It is possible for an in-memory data cache, which itself is populated by issuing a query to the system and kept up to date through event subscriptions matching the cache's query, to be used as a data store for other applications running queries. In such a manner, if several applications contain in-memory data caches, all kept up to date with the newest revision of their defined set of objects, there are redundantly distributed copies of the objects residing in memory among these applications. A new application can issue a query that is run against these in-memory caches by a management server, which act as any other data store for retrieval purposes, and the new application retrieves the latest copies of the objects in the system. The in-memory caches can have their data objects backed to a more persistent data store (such as a database), so that querying applications can quickly retrieve results from the caches without having to query a database directly while the data is still safely stored in an underlying disk-backed database. Or the in-memory caches can simply rely on there being enough copies of the caches running at any given time to ensure the object exists somewhere in the system.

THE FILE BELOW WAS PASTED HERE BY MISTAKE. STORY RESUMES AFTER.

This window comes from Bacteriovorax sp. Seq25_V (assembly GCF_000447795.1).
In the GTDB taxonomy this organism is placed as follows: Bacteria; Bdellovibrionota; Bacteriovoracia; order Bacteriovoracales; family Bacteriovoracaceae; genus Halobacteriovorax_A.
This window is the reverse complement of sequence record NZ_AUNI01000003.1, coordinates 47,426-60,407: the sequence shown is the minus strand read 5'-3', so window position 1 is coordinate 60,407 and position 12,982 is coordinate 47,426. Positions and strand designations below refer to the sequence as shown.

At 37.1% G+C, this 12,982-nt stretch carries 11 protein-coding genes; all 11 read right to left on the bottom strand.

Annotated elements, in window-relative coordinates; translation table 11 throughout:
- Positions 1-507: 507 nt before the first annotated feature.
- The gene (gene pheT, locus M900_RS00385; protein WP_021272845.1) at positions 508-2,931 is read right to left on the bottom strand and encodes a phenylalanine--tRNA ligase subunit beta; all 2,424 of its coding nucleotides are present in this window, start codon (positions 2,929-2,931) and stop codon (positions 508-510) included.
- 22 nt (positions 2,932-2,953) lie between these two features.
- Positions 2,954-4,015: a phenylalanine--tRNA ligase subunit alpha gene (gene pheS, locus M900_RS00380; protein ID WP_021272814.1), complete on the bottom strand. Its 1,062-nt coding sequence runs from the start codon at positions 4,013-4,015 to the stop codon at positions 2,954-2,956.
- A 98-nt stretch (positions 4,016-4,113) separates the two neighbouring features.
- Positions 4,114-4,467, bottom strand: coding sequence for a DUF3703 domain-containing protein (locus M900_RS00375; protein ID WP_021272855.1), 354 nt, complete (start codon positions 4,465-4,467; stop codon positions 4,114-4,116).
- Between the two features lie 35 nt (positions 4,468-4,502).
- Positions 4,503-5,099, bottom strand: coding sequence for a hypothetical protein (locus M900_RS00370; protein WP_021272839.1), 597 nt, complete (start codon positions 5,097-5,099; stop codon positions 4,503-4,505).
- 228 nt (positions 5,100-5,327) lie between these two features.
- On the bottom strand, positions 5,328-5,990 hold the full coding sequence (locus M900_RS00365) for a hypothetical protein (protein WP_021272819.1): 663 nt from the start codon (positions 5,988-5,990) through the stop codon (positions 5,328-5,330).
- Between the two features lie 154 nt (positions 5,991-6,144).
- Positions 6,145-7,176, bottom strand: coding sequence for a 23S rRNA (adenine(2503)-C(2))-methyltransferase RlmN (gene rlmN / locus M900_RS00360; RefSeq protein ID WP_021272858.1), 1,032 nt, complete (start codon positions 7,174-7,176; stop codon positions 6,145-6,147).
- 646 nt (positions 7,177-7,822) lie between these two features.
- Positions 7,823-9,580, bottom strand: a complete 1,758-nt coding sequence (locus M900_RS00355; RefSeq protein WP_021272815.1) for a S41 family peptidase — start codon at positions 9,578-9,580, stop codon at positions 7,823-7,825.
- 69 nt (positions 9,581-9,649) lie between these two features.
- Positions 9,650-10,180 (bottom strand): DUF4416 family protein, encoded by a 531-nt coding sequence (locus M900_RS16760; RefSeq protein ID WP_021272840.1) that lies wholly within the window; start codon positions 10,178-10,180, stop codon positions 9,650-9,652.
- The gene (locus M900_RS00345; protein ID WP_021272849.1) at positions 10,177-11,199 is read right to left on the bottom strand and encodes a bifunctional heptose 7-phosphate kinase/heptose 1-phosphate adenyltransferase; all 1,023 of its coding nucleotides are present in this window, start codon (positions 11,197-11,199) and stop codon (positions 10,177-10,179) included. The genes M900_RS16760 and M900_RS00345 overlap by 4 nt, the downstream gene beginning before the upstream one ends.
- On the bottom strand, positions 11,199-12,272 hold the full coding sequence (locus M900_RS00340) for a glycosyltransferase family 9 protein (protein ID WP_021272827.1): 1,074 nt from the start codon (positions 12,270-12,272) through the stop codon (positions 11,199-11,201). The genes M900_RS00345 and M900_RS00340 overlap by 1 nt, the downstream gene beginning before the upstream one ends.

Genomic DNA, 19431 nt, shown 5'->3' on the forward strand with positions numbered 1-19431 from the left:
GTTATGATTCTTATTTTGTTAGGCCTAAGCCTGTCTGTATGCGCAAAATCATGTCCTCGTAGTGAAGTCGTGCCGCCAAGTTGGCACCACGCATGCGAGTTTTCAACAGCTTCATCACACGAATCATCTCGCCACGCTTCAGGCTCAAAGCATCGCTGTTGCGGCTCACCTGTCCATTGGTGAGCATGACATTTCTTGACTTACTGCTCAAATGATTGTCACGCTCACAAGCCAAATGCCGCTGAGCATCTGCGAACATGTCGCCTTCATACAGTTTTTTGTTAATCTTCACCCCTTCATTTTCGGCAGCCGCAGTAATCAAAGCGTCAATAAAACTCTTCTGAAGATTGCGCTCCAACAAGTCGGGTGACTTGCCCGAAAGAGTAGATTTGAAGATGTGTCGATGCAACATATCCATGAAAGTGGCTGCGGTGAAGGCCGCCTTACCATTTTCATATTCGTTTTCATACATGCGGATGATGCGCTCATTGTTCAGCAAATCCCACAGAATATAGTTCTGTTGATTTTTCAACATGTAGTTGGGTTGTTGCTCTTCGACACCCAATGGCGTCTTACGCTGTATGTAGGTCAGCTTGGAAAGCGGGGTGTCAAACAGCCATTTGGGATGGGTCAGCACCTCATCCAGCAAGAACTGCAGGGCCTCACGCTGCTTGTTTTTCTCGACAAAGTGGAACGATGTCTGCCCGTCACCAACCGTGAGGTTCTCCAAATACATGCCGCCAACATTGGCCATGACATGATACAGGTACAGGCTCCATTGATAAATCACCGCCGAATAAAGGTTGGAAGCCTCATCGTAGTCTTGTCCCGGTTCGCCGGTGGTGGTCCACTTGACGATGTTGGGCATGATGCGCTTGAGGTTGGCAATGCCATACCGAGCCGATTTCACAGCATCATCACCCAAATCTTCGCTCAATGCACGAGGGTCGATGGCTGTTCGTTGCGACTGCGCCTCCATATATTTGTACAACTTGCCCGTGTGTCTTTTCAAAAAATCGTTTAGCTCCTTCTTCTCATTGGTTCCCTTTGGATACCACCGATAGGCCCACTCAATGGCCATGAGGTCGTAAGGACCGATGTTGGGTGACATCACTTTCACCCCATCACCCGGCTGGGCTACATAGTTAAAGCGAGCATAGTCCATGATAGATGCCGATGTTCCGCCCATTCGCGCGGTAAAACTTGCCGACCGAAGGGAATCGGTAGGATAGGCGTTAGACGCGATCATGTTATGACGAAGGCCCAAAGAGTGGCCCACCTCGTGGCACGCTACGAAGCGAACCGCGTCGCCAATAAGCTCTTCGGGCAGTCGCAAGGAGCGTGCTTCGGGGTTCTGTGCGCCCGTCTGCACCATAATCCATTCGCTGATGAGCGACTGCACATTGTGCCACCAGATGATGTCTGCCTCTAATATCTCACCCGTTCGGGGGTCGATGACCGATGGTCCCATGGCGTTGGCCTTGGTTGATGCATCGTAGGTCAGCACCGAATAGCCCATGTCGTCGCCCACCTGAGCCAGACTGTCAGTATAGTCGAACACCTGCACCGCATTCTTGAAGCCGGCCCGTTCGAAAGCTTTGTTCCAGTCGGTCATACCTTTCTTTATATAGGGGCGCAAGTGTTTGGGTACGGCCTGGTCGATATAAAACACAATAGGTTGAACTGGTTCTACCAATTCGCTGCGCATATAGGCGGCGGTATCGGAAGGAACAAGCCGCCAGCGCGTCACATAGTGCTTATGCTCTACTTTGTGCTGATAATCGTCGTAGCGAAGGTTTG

To maintain template objects data objects live simultaneously in in-memory caches and in an underlying data store. In such cases, a query must retrieve the objects from both locations.
In all of the situations described above, client libraries and management servers are able to query multiple data stores, which may contain copies of the same objects. Several different schemes exist for determining exactly which data stores should be queried by a management server or client library. Preferably, all data stores are issued all queries.